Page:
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Why is the 6.0L Powerstroke So Bad?

June 22, 2020

When it comes to diesel engines, there is only one on the list that depending on who you talk to, might be the best or worst engine out there. Even in a room full of die-hard Ford guys, you're bound to find a good number of them that wouldn't touch the 6.0L with a 10-foot pole but at the same time, you're gonna find some owners who say it's one of the best that they've ever owned. So with all these mixed opinions, is it worth a buy? Today, we'll take a look.

When it comes to 6.0s, we've had a few guys in the shop with them, Dustin had one, Justin had one and Brent had one in an Excursion but you'll see a common theme here. They all had one. They don't anymore. In the 2003 model year, Ford replaced 7.3 Powerstroke for the 6.0 and used it all the way up until '07 in the F-Series trucks and also used it from 2003 to 2005 in the Ford Excursion before the entire platform was killed. with a factory VGT turbocharger, the 6.0 made 325 horsepower and 570-foot pounds of torque which was respectable for the time but not outrageous numbers by any means.

F350 Powerstroke2005 F350 Powerstroke

Unfortunately, the 6.0 just isn't known for its power and reliability, it's really more known for all the problems that it had. There were a host of problems that led to total failure on these Powerstrokes but a main source of that was an oil cooler that was inside the block. So engine oil flowed around it while coolant flowed through it but over the time, the coolant side of the oil cooler would get all clogged up with sediment and therefore not cool the engine oil like it was supposed to and at the same time, reduced coolant flow to the EGR cooler.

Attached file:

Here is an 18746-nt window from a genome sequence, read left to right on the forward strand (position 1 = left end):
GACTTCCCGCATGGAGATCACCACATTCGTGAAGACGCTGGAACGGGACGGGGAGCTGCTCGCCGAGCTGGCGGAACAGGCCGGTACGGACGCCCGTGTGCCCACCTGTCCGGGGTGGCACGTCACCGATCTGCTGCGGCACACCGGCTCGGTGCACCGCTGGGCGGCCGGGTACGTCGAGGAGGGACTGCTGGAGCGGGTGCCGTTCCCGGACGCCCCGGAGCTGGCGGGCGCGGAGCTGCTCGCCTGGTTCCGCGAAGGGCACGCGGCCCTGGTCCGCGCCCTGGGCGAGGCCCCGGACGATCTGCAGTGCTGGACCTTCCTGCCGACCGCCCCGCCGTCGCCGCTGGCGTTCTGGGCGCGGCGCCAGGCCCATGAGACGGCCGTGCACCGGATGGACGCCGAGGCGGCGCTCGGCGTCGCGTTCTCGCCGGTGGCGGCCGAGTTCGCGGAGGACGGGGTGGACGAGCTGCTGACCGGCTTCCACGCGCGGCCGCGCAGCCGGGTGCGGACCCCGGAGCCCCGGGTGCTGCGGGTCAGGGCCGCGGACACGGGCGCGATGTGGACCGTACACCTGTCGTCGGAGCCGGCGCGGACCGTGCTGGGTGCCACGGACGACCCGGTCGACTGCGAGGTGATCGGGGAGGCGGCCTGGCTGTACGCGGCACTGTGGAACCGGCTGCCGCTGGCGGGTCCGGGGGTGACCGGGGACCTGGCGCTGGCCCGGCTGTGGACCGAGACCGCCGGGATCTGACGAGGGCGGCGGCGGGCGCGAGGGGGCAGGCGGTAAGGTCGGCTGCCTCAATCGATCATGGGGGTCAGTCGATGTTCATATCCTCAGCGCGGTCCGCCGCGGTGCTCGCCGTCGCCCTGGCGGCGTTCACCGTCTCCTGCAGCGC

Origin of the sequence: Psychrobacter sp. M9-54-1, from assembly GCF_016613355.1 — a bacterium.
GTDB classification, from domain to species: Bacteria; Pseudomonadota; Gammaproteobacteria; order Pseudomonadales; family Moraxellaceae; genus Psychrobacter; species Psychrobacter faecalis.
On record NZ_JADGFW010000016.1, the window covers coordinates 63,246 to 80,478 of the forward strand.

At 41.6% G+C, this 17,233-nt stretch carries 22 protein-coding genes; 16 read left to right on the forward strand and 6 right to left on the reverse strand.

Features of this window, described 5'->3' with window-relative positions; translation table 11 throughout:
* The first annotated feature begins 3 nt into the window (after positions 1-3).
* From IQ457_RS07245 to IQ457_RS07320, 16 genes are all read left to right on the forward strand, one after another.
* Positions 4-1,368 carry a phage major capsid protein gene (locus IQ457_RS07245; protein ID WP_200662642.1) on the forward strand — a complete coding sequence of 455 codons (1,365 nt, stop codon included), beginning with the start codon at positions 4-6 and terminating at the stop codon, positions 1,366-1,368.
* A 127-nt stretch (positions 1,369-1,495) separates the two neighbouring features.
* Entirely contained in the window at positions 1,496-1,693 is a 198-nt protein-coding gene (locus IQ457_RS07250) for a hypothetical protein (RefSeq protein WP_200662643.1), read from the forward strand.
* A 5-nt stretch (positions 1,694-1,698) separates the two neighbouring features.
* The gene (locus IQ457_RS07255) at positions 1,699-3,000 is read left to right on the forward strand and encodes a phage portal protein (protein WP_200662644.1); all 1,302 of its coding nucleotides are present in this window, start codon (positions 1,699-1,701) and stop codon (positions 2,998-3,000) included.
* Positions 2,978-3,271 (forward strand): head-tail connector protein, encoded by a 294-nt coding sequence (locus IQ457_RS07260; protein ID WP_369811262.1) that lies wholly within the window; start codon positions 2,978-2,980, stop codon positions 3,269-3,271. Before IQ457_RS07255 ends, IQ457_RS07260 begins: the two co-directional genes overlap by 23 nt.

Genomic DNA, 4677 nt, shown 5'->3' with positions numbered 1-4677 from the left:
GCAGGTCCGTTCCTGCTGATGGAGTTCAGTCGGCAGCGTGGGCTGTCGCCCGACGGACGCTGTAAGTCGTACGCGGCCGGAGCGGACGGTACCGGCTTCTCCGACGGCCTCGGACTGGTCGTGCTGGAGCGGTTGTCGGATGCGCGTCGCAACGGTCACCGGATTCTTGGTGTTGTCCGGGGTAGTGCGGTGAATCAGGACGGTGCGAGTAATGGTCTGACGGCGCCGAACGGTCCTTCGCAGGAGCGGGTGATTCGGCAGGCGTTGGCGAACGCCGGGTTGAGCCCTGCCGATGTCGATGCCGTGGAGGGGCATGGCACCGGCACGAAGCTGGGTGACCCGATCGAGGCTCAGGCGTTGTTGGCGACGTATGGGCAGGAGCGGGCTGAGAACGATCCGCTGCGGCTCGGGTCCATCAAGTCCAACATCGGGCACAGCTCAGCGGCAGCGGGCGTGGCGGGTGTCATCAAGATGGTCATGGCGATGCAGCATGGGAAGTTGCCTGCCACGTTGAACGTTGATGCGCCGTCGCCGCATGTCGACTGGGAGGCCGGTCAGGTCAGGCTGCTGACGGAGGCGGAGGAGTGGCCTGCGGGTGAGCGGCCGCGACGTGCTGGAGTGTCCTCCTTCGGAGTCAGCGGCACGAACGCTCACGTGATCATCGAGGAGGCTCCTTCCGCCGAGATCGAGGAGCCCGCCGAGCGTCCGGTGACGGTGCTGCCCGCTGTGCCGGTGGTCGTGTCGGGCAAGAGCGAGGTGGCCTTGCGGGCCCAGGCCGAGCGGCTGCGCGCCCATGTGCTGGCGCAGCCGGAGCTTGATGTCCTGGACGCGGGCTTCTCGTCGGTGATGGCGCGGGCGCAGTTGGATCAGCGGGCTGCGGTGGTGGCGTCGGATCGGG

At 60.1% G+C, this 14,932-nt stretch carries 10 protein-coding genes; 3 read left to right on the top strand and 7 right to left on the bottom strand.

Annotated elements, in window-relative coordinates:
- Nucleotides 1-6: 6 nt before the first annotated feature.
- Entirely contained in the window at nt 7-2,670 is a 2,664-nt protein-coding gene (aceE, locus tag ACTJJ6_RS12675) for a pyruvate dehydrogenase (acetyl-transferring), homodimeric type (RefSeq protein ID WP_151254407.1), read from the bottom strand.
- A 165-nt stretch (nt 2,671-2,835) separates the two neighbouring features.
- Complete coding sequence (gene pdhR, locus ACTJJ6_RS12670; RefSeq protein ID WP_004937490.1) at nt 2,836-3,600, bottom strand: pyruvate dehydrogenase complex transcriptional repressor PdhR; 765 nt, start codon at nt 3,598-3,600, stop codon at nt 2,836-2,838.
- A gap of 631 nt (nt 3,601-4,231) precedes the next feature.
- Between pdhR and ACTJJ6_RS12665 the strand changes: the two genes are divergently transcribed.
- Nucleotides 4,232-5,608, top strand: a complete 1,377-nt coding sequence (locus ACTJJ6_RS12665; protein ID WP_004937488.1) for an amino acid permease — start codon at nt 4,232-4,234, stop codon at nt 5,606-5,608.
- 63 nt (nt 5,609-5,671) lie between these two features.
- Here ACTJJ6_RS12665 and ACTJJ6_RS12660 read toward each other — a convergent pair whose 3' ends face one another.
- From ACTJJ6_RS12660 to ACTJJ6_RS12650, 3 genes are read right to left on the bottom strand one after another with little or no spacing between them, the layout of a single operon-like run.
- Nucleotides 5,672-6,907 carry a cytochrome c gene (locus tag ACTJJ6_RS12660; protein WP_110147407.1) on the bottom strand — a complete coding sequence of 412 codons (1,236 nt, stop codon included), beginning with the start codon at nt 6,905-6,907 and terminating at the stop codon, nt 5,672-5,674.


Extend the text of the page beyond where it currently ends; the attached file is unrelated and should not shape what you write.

Another issue the truck was that it used a high-pressure oil pump which also was located in the valley of the engine in the first few years and it was prone to failure because of poor quality materials and the gears that the pump would develop stress cracks and just eventually shatter or chew the teeth right off and boom, you got no oil pressure. So Ford fixed it for 2005 and up-trucks, except this time they had O-ring failures which eventually still led you to not having oil pressure. We've still got more problems to go over.

Powerstroke ExcursionPowerstroke Excursion

Both the 7.3 that came before and the 6.7 that came after, use six head bolts per cylinder, but the 6.0 only uses five in this case. Less is not more. With any sort of performance upgrades, more boost and more cylinder pressure, these cylinder head bolts can actually stretch past their torque specs and you guessed it, failed. Failure of these bolts means blown head gaskets or warped or cracked head, yet again, leaving you stuck.

But, what if it's bulletproof?

Well, we're glad you asked. This whole term originated back in June of '09 when a company called The Bulletproof Diesel came up with a solution and replacement parts for these common problems. To be technically bulletproofed, you need to have four of the five main issues resolved. This includes the problematic OEM oil cooler as well as the FICM module, EGR cooler, and water pump at a minimum. The fifth thing is converting your 6.0 from using cylinder head bolts to using stronger head studs. A head stud allows for a higher clamping force than a similar bolt does, thus reducing the chances of a head gasket failure or a stretched bolt. Just keep in mind this whole process, depending on how serious you get can cost anywhere from $6000-$13000 at your local shop but when it's all said and done, you've got a bulletproof diesel engine. Slap on a tune, a little more boost, a little more fuel, and some injectors, and you're easily making 400 to 500 horsepower.

Lifted Excursion PowerstrokeLifted Powerstroke Excursion